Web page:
Ackman Applauds Call For Herbalife Investigation (AP) The National Consumers League said that it wants the FTC to investigate the claims against Herbalife as well as the vitamin and supplement products company's responses. Ackman alleged in December that Herbalife was a pyramid scheme and made a bet the stock would fall, arguing that the company makes most of its money by recruiting new salespeople rather than on the products they sell. Herbalife disputes that. In a statement late Tuesday, Pershing Square Capital Management's Ackman said that he was pleased that the NCL was requesting an FTC investigation and believes it will show that the company is a pyramid scheme. On Wednesday, Herbalife said in a statement that "We regret that the National Consumers League has permitted itself to be the mechanism by which Pershing Square continues its attack on Herbalife." Troika, Cyprus In Talks To Shrink Bailout Package (WSJ) Officials from the troika of lenders—the European Commission, the European Central Bank and the International Monetary Fund—are working with the Cypriot government to bring the headline figure for the bailout package to about €10 billion ($13.03 billion), two officials said. The aid package had been earlier expected to be as much as €17 billion—with just shy €10 billion of that going for bank recapitalizations. Big Sugar Set For Sweet Bailout (WSJ) The U.S. Department of Agriculture is considering buying 400,000 tons of sugar—enough for 142 billion Hershey's Kisses—to stave off a wave of defaults by sugar processors that borrowed $862 million under a government price-support program. The action aims to prop up tumbling U.S. sugar prices, which have fallen 18% since the USDA made the nine-month operations-financing loans beginning in October. The purchases could leave the price-support program with an $80 million loss, its biggest in 13 years, said Barbara Fecso, an economist at the USDA, in an interview. U.S. Tax Cheats Picked Off After Adviser Mails It In (Bloomberg) Everybody knows the danger of sending things inadvertently in an e-mail. Beda Singenberger’s case shows you also have to be pretty careful when you mail things the old-fashioned way. Over an 11-year period, federal prosecutors charge, Swiss financial adviser Singenberger helped 60 people in the U.S. hide $184 million in secret offshore accounts bearing colorful names like Real Cool Investments Ltd. and Wanderlust Foundation. Then, according to a prosecutor, Singenberger inadvertently mailed a list of his U.S. clients, including their names and incriminating details, which somehow wound up in the hands of federal authorities. Now, U.S. authorities appear to be picking off the clients on that list one by one. Singenberger’s goof has already ensnared Jacques Wajsfelner, an 83-year-old exile from Nazi Germany, and Michael Canale, a retired U.S. Army surgeon, court records show. Another customer, cancer researcher Michael Reiss, pleaded guilty, though his court records don’t mention the list. White Pressed On Past Representing Banks (WSJ) Since 2002, President Barack Obama's pick to become chairman of the Securities and Exchange Commission has worked for the law firm Debevoise & Plimpton LLC, where she often represented large corporations and banks. Members of the Senate Banking Committee, often from the president's own party, pressed her to guarantee that her law-firm work wouldn't stop her from taking on Wall Street's wrongdoers. "What have you done [in] the last decade that ordinary investors can look at and be assured that you will advocate for them?" Sen. Sherrod Brown (D., Ohio) asked Ms. White. Wearing a bright red jacket, her hands neatly folded on the table before her, Ms. White said her work at Debevoise "hasn't changed me as a person." Killer Ukrainian dolphins on the loose (JustinGregg) After rebooting the Soviet Union’s marine mammal program just last year with the goal of teaching dolphins to find underwater mines and kill enemy divers, three of the Ukrainian military’s new recruits have gone AWOL. Apparently they swam away from their trainers this morning ostensibly in search of a “mate” out in open waters. It might not be such a big deal except that these dolphins have been trained to “attack enemy combat swimmers using special knives or pistols fixed to their heads.” Dimon’s Extra $1.4 Million Payout Hangs on Fed Decision (Bloomberg) That’s how much extra income Dimon could get from his stake of about 6 million shares if his New York-based bank raises its payout as much as analysts predict. The sum dwarfs the combined $73,300 of new annual dividends at stake for his CEO peers at Bank of America Corp., Goldman Sachs Group Inc. and Wells Fargo & Co., based on forecasts compiled by Bloomberg. Bankers will find out whether they get any boost tomorrow when the Fed announces which capital plans at the 18 largest U.S. lenders won approval. Regulators have pressed firms since the 2008 credit crisis to give executives more stock and less cash to align their interests with those of shareholders. CEOs are poised to get a windfall if payouts increase and shares rise -- or to suffer with their investors if results sputter. BofA Ordered to Pay Ex-Merrill Banker Jailed in Brazil (Bloomberg) Sao Paulo’s 26th labor court said it was “incontrovertible” that the imprisonment was because of his position as a junior financial consultant at Merrill Lynch, now a division of Charlotte, North Carolina-based Bank of America, according to a document published in the nation’s official Gazette earlier this month. Caiado wasn’t convicted of any wrongdoing. Caiado, 42, was jailed in June 2006 in a Curitiba federal prison over allegations he helped Merrill’s clients make illegal overseas money transfers. His arrest was part of an investigation that resulted in indictments of 18 bankers at Credit Suisse AG and UBS AG in Brazil. Merrill fired Caiado nine months later, saying the dismissal was part of a restructuring. Carlyle Group Lowers Velvet Rope (WSJ) In the latest effort by private-equity firms to broaden their customer base, Carlyle Group is letting some people invest in its buyout funds with as little as $50,000. The move comes as other large firms—known for offering exclusivity to big-money clients—have broadened their investment offerings in search of fresh sources of funds. KKR, for example, recently began offering mutual funds investing in bonds, with minimum investments set at $2,500. Blackstone Group launched a fund last year that for the first time lets affluent individuals invest in hedge funds and has told regulators it plans to offer another fund, though it hasn't disclosed many details about the forthcoming offering. Greenland Votes for Tougher Rules for Foreign Investors (WSJ) Voters in Greenland have elected a new ruling party that has pledged to toughen up on foreign investors looking to take advantage of the nation's wealth of natural resources. The Social Democratic Siumut party collected 43% of the votes in an election held Tuesday, enabling the party to leapfrog the ruling Inuit Ataqatigiit, which over the past four years has worked to open up the secluded country to mining companies and others capable of advancing industry. Greenland is believed to have a vast supply of untapped rare-earth minerals, oil, gas and other resources. Blankfein On Trader Talent Hunt At Morgan Stanley (NYP) The Goldman Sachs CEO is taking dead aim at Morgan Stanley’s most prized assets — its best and brightest employees — after his rival decided to defer pay for senior bankers. Blankfein, as a big game hunter, recently landed 13-year Morgan Stanley veteran Kate Richdale, head of its Asia Pacific investment banking business. The CEO’s talent hunt is continuing, sources said. Goldman currently is in selective talks with other Morgan Stanley bankers and has also lured a handful of traders from the bank. Golfer Survives Fall Into Course Sinkhole (AP) Mark Mihal was having a good opening day on the links when he noticed an unusual depression on the 14th fairway at Annbriar Golf Club in southern Illinois. Remarking to his friends how awkward it would be to have to hit out of it, he went over for a closer look. One step onto the pocked section and the 43-year-old mortgage broker plunged into a sinkhole. He landed 18 feet down with a painful thud, and his friends managed to hoist him to safety with a rope after about 20 minutes. But Friday's experience gave Mihal quite a fright, particularly after the recent death of a Florida man whose body hasn't been found since a sinkhole swallowed him and his bedroom. "I feel lucky just to come out of it with a shoulder injury, falling that far and not knowing what I was going to hit," Mihal, from the St. Louis suburb of Creve Coeur, told The Associated Press before heading off to learn whether he'll need surgery. "It was absolutely crazy."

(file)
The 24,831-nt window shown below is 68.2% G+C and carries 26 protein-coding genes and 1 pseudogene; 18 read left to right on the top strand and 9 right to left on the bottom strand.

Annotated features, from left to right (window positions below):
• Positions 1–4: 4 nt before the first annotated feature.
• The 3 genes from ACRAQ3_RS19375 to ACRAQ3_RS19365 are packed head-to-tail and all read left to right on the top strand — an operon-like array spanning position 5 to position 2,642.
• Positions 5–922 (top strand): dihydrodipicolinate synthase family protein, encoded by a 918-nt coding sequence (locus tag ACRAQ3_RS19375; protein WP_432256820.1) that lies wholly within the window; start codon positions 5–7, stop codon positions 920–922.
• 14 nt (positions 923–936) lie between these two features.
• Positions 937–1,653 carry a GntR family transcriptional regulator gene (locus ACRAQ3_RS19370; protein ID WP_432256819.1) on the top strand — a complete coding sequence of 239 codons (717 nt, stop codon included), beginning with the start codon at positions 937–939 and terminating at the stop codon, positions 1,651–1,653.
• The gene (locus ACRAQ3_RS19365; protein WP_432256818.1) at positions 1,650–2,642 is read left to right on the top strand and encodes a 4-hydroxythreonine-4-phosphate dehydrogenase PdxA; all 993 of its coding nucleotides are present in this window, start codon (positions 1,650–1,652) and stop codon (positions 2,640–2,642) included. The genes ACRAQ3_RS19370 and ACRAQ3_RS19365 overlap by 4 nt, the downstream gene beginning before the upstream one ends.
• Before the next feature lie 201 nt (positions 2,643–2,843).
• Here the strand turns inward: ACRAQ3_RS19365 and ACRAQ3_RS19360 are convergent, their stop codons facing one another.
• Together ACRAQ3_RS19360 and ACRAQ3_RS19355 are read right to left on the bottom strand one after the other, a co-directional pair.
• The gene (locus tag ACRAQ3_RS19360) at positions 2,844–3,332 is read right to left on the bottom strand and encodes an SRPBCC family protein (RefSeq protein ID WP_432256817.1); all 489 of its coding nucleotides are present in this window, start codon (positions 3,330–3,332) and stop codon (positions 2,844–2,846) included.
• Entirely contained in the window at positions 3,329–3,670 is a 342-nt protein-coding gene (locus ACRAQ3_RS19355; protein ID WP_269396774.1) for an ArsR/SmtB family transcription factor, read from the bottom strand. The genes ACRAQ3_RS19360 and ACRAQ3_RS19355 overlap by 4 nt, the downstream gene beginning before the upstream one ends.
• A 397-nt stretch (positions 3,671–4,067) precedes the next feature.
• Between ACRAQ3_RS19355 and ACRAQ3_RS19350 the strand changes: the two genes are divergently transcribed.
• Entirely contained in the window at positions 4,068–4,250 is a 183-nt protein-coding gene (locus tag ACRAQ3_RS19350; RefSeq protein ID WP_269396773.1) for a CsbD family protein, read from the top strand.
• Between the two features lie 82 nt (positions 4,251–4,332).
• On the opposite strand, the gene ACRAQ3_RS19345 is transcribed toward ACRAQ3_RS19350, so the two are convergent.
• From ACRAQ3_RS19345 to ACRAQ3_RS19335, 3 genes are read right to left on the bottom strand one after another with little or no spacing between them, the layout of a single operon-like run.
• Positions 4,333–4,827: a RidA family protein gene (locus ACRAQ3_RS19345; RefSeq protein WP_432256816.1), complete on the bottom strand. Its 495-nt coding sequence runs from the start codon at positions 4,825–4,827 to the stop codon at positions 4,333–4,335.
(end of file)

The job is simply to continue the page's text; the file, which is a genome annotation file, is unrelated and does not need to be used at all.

Opening Bell: 04.18.13